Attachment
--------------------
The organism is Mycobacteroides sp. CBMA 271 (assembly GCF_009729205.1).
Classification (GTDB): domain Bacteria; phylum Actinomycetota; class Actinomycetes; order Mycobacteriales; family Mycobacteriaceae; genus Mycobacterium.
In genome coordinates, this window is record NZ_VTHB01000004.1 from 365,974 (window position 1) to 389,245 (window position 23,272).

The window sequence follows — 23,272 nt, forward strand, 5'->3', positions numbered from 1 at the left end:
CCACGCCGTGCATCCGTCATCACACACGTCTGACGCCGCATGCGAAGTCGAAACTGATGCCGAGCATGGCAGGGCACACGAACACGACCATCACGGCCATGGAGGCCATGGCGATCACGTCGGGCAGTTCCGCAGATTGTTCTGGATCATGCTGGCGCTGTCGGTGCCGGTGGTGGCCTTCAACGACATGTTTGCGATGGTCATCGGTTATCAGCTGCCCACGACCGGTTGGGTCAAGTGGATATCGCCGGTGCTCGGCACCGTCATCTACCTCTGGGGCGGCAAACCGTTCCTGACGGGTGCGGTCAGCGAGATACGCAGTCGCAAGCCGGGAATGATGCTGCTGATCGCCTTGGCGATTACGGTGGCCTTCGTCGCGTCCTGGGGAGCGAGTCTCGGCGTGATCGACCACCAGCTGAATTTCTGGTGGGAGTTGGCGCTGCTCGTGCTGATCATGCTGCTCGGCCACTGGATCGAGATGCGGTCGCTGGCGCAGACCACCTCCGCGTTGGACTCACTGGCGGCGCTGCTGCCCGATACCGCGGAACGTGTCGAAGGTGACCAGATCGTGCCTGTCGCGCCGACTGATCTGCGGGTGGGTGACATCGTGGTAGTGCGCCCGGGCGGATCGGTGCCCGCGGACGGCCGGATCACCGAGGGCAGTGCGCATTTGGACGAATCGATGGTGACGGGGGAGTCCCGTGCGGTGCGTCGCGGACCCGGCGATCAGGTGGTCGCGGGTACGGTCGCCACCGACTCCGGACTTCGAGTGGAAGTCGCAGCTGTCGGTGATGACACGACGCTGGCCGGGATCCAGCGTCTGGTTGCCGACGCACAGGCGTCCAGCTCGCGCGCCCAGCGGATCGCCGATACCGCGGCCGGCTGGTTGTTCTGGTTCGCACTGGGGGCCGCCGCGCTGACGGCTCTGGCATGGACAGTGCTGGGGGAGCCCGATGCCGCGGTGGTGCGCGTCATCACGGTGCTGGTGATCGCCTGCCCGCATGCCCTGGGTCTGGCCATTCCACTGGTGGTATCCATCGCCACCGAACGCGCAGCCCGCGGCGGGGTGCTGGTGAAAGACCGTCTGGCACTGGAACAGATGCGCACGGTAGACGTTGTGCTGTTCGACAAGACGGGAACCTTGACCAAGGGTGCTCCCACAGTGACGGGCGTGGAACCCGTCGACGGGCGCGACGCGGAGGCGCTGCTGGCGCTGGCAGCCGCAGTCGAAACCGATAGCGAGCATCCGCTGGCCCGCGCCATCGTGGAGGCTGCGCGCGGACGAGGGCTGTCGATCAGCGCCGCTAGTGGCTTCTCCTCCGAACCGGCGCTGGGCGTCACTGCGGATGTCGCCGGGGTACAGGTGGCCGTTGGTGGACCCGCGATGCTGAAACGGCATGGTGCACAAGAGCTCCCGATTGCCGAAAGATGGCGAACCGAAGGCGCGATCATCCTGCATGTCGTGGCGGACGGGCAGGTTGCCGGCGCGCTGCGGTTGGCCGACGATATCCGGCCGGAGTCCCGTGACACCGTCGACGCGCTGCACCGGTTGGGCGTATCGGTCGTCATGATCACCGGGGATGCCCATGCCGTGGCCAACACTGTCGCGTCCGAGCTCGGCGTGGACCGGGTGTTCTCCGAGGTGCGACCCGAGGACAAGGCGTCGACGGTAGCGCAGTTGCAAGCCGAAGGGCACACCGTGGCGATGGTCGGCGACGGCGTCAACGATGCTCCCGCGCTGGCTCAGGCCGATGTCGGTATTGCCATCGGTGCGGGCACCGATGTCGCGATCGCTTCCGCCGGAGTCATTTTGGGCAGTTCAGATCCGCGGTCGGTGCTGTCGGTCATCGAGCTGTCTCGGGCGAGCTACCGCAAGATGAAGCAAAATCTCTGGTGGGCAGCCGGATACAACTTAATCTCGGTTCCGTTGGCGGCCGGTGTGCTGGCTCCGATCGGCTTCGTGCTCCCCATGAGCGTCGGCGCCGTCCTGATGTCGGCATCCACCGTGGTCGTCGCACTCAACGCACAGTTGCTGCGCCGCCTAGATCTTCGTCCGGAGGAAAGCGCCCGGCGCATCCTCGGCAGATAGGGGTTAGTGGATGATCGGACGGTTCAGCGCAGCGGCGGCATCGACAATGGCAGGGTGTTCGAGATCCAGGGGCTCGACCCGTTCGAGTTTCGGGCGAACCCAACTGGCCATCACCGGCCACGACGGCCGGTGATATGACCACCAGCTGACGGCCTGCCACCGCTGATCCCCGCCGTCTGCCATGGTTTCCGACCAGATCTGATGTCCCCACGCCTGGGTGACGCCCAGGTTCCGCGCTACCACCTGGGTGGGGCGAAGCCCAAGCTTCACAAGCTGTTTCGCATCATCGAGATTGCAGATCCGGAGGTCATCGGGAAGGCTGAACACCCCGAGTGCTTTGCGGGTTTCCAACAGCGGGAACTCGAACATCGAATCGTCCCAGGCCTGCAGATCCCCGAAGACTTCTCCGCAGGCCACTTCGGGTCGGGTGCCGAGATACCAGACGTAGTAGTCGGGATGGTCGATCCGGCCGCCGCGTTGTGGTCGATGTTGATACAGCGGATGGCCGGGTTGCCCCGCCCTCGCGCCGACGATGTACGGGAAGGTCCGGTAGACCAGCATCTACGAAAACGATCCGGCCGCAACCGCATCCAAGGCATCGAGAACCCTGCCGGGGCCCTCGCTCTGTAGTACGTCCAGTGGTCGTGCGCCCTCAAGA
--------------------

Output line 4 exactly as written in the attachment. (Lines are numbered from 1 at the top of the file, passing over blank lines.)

The window sequence follows — 23,272 nt, forward strand, 5'->3', positions numbered from 1 at the left end: